Conventional total hip arthroplasty (THA) is a common and successful treatment option for end-stage degenerative hip disease, with more than 300,000 procedures performed annually in the United States.1 In the past decade, metal-on-metal hip resurfacing arthroplasty (HRA) has had a resurgence in popularity, especially among younger, more active patients. More than 300,000 HRAs have been performed worldwide, with reports of survival as high as 96% at 13-year follow-up.2–5 The advantages and disadvantages of each procedure have been debated in the literature, with inconsistent conclusions. Proponents of HRA cite preservation of femoral bone stock and restoration of biomechanics as key advantages of this procedure.6–9 Opponents argue that although HRA preserves femoral bone, it may sacrifice acetabular bone stock, which may ultimately be of greater concern in the setting of revision arthroplasty.10,11 The purpose of this study was to compare THA and HRA with regard to acetabular bone resection and restoration of leg length and offset.

Materials and Methods

The authors analyzed the radiographs of 267 consecutive primary THA procedures and 94 consecutive HRA procedures performed by a single surgeon (C.D.V.) between January 2005 and February 2009. Institutional review board approval was obtained. Patients were excluded from analysis for the following reasons: unavailable or inadequate electronic preoperative anteroposterior pelvic radiographs (87 THA, 8 HRA), history of hip surgery (7 THA, 0 HRA), radiographs in which a best-fit circle could not be adequately matched to the femoral head (0 THA, 2 HRA), and patients in which preoperative radiographic findings (disease severity or deformity) precluded consideration for HRA (20 THA, 0 HRA). Therefore, the final study comprised 154 THAs and 84 HRAs.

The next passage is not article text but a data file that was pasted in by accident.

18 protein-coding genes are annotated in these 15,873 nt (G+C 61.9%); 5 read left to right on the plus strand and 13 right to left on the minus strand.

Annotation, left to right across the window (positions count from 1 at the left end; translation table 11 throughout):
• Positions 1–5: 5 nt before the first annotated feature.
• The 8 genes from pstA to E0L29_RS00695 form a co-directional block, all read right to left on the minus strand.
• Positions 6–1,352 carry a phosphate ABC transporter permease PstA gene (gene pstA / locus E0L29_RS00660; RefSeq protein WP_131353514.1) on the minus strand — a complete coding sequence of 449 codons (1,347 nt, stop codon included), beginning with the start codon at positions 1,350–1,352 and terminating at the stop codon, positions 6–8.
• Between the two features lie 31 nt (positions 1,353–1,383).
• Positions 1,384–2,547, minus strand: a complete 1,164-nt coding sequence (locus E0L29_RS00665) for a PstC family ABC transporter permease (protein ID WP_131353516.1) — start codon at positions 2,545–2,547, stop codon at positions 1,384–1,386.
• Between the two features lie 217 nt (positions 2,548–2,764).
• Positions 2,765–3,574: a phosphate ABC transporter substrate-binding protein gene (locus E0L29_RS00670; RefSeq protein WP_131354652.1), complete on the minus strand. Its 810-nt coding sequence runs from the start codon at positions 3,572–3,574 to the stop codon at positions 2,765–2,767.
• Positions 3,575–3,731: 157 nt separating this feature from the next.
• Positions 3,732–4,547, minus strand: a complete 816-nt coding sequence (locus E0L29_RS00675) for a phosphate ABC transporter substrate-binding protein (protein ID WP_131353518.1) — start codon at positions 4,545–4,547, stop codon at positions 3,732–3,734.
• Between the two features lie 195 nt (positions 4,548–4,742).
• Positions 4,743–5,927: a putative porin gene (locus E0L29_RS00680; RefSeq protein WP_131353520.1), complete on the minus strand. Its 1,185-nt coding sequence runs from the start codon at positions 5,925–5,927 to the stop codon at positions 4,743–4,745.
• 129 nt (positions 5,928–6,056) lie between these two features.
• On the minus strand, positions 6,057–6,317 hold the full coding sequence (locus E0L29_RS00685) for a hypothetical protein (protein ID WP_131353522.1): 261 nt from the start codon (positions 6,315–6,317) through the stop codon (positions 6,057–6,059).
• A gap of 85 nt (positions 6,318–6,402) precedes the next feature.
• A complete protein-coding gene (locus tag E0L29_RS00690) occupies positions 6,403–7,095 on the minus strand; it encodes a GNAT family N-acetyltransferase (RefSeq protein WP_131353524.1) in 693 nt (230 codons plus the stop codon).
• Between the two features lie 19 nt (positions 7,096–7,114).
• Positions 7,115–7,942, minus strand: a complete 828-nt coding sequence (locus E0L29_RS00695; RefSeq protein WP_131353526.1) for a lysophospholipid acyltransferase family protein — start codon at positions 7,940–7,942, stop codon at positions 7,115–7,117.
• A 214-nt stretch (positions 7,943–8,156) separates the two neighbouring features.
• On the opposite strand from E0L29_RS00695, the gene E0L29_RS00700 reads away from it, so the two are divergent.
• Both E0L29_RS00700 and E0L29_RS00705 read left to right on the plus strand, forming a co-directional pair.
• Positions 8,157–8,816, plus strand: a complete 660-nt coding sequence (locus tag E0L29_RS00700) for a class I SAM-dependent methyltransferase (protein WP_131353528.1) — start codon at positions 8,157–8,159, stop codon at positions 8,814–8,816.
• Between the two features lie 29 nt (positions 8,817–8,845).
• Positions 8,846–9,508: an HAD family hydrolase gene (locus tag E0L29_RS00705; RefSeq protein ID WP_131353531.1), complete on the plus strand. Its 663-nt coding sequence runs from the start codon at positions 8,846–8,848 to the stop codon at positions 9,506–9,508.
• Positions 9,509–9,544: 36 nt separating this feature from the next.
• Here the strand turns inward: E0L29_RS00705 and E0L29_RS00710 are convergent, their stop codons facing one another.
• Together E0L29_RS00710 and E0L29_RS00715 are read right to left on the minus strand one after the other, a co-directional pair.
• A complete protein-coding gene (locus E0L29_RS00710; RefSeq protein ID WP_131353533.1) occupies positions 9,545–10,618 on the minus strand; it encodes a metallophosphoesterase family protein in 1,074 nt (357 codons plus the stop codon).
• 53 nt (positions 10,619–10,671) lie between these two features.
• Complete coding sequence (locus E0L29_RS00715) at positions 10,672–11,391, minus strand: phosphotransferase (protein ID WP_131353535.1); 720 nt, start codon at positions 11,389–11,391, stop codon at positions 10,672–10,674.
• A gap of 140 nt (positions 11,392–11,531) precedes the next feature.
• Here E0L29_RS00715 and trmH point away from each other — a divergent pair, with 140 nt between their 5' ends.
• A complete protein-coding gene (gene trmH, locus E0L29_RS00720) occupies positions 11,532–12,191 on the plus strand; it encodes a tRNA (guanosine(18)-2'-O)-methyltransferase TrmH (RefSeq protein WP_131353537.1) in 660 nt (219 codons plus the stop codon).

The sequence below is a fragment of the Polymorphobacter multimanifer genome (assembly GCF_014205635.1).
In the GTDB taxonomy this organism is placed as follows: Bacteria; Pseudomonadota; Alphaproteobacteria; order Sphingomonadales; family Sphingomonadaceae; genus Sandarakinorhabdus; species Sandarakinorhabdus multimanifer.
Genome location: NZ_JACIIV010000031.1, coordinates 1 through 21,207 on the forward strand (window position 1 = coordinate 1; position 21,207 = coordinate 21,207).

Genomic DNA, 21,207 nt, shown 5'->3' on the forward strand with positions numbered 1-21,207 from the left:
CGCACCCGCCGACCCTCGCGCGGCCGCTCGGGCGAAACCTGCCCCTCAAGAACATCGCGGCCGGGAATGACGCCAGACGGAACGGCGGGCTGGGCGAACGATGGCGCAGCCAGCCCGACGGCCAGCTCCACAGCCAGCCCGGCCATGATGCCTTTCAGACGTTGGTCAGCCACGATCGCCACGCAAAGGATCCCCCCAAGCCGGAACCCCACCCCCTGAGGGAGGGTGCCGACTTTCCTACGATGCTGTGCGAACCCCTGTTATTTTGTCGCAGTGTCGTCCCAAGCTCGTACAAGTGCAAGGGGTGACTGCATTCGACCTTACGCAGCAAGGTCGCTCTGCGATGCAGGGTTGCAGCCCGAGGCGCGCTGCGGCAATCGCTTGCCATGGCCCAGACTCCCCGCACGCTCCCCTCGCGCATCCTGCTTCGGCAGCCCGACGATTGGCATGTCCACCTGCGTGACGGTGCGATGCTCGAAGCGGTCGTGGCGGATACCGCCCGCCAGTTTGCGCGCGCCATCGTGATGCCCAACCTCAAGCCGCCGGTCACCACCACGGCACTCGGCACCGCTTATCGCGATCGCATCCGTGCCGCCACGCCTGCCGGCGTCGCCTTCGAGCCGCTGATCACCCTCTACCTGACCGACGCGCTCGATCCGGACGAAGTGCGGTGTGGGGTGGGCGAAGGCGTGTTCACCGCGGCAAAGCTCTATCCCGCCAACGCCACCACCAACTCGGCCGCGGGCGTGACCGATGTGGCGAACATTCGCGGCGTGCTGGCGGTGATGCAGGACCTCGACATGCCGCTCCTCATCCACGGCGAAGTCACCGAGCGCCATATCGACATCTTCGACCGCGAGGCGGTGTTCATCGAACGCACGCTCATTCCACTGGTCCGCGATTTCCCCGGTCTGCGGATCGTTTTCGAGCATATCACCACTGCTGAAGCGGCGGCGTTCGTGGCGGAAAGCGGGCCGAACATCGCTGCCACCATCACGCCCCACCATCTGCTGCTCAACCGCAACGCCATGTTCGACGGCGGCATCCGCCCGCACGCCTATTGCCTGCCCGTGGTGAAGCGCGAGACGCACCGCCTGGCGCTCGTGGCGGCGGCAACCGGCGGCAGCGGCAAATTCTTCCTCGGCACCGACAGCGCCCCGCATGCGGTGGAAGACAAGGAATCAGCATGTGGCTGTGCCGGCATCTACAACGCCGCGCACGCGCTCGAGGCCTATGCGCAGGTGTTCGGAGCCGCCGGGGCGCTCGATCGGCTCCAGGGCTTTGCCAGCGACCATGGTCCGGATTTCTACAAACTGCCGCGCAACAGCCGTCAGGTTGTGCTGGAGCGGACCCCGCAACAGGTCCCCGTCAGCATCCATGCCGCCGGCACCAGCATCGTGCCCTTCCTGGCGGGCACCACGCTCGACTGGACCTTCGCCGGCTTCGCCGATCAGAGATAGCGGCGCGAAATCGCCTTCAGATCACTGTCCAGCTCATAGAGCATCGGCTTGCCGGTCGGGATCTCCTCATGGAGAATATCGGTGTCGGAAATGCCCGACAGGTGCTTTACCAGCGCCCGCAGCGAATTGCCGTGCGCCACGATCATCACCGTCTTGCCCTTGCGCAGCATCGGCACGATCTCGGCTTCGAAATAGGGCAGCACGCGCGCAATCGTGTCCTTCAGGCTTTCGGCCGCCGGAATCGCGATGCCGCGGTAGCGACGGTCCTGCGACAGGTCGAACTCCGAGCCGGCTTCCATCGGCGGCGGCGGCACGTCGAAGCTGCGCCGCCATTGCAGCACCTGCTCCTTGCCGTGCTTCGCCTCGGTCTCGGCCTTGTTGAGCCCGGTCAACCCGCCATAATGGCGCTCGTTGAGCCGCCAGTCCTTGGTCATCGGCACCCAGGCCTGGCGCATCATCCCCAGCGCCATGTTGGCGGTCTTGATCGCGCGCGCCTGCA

The surgical approach for the THAs included 97 posterior, 55 two-incision, and 2 anterolateral approaches. All HRAs were performed via a posterior approach, and a larger incision was used along with the routine release of the gluteus maximus tendon. All HRAs used Birmingham Hip Resurfacing (Smith & Nephew, Memphis, Tennessee). For the conventional THA, the bearing surface was metal-on-highly cross-linked polyethylene (HXLPE) in 145 hips and metal-on-metal in 8 hips. The femoral head size for THAs was 28 mm in 50 hips, 32 mm in 49 hips, 36 mm in 43 hips, 40 mm in 4 hips, 42 mm in 1 hip, 44 mm in 1 hip, 46 mm in 4 hips, and 52 mm in 1 hip. Acetabular components used included 140 Trilogy (Zimmer, Warsaw, Indiana), 5 Reflection (Smith & Nephew), 4 Durom (Zimmer), 3 Birmingham Hip Resurfacing, and 1 Trabecular Metal (Zimmer). Femoral components used included 84 Versys Epoch (Zimmer), 32 Versys Beaded Fullcoat (Zimmer), 23 Versys Fiber Metal Taper (Zimmer), 6 Synergy (Smith & Nephew), 3 Versys Advocate Cemented (Zimmer), 2 Echelon (Smith & Nephew), 1 Versys Fiber Metal Midcoat (Zimmer), 1 TM stem (Zimmer), 1 ML Taper (Zimmer), and 1 Spectrum EF (Smith & Nephew).